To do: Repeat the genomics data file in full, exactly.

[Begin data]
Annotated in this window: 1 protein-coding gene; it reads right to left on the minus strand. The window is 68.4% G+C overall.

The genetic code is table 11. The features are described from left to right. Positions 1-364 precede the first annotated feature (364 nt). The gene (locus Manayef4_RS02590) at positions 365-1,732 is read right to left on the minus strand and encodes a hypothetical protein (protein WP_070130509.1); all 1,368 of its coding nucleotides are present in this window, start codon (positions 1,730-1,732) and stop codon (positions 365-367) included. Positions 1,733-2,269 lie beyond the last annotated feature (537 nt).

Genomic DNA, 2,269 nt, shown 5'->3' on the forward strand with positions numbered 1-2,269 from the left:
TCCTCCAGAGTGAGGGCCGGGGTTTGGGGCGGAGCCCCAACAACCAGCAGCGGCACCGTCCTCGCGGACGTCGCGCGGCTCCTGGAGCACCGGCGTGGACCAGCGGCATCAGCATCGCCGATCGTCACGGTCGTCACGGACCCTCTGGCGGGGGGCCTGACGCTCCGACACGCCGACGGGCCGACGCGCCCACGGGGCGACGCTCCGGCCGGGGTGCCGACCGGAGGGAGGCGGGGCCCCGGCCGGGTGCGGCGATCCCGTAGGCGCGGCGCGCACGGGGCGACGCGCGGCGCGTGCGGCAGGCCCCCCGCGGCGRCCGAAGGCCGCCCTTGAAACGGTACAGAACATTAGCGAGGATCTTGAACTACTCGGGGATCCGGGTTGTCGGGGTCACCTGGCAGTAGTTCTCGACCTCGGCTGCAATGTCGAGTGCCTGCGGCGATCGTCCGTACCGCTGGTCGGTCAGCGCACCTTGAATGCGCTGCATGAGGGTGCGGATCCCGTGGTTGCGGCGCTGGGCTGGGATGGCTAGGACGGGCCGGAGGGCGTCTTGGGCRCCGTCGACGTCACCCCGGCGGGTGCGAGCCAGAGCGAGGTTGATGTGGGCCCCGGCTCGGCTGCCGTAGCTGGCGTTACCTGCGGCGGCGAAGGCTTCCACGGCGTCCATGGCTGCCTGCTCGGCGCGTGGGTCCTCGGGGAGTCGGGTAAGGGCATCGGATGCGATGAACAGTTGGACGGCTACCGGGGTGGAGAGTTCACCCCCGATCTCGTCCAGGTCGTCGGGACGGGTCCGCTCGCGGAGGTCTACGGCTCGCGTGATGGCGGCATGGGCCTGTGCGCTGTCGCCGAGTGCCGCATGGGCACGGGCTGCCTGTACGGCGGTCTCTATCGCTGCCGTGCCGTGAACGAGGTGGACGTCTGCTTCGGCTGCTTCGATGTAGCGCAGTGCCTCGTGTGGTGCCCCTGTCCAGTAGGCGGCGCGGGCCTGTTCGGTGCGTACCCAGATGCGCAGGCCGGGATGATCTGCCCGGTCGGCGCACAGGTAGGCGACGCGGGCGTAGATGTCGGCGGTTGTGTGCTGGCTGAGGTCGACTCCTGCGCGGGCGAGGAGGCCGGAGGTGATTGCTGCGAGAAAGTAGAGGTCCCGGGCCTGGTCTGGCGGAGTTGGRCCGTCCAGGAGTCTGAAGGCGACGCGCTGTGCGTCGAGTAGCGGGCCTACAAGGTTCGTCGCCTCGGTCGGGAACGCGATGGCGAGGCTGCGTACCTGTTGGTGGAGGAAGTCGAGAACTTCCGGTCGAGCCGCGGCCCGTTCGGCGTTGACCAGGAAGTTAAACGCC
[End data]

Annotated in this window: 1 protein-coding gene; it reads right to left on the minus strand. The window is 68.4% G+C overall.

The genetic code is table 11. The features are described from left to right. Positions 1-364 precede the first annotated feature (364 nt). The gene (locus Manayef4_RS02590) at positions 365-1,732 is read right to left on the minus strand and encodes a hypothetical protein (protein WP_070130509.1); all 1,368 of its coding nucleotides are present in this window, start codon (positions 1,730-1,732) and stop codon (positions 365-367) included. Positions 1,733-2,269 lie beyond the last annotated feature (537 nt).

Genomic DNA, 2,269 nt, shown 5'->3' on the forward strand with positions numbered 1-2,269 from the left:
TCCTCCAGAGTGAGGGCCGGGGTTTGGGGCGGAGCCCCAACAACCAGCAGCGGCACCGTCCTCGCGGACGTCGCGCGGCTCCTGGAGCACCGGCGTGGACCAGCGGCATCAGCATCGCCGATCGTCACGGTCGTCACGGACCCTCTGGCGGGGGGCCTGACGCTCCGACACGCCGACGGGCCGACGCGCCCACGGGGCGACGCTCCGGCCGGGGTGCCGACCGGAGGGAGGCGGGGCCCCGGCCGGGTGCGGCGATCCCGTAGGCGCGGCGCGCACGGGGCGACGCGCGGCGCGTGCGGCAGGCCCCCCGCGGCGRCCGAAGGCCGCCCTTGAAACGGTACAGAACATTAGCGAGGATCTTGAACTACTCGGGGATCCGGGTTGTCGGGGTCACCTGGCAGTAGTTCTCGACCTCGGCTGCAATGTCGAGTGCCTGCGGCGATCGTCCGTACCGCTGGTCGGTCAGCGCACCTTGAATGCGCTGCATGAGGGTGCGGATCCCGTGGTTGCGGCGCTGGGCTGGGATGGCTAGGACGGGCCGGAGGGCGTCTTGGGCRCCGTCGACGTCACCCCGGCGGGTGCGAGCCAGAGCGAGGTTGATGTGGGCCCCGGCTCGGCTGCCGTAGCTGGCGTTACCTGCGGCGGCGAAGGCTTCCACGGCGTCCATGGCTGCCTGCTCGGCGCGTGGGTCCTCGGGGAGTCGGGTAAGGGCATCGGATGCGATGAACAGTTGGACGGCTACCGGGGTGGAGAGTTCACCCCCGATCTCGTCCAGGTCGTCGGGACGGGTCCGCTCGCGGAGGTCTACGGCTCGCGTGATGGCGGCATGGGCCTGTGCGCTGTCGCCGAGTGCCGCATGGGCACGGGCTGCCTGTACGGCGGTCTCTATCGCTGCCGTGCCGTGAACGAGGTGGACGTCTGCTTCGGCTGCTTCGATGTAGCGCAGTGCCTCGTGTGGTGCCCCTGTCCAGTAGGCGGCGCGGGCCTGTTCGGTGCGTACCCAGATGCGCAGGCCGGGATGATCTGCCCGGTCGGCGCACAGGTAGGCGACGCGGGCGTAGATGTCGGCGGTTGTGTGCTGGCTGAGGTCGACTCCTGCGCGGGCGAGGAGGCCGGAGGTGATTGCTGCGAGAAAGTAGAGGTCCCGGGCCTGGTCTGGCGGAGTTGGRCCGTCCAGGAGTCTGAAGGCGACGCGCTGTGCGTCGAGTAGCGGGCCTACAAGGTTCGTCGCCTCGGTCGGGAACGCGATGGCGAGGCTGCGTACCTGTTGGTGGAGGAAGTCGAGAACTTCCGGTCGAGCCGCGGCCCGTTCGGCGTTGACCAGGAAGTTAAACGCC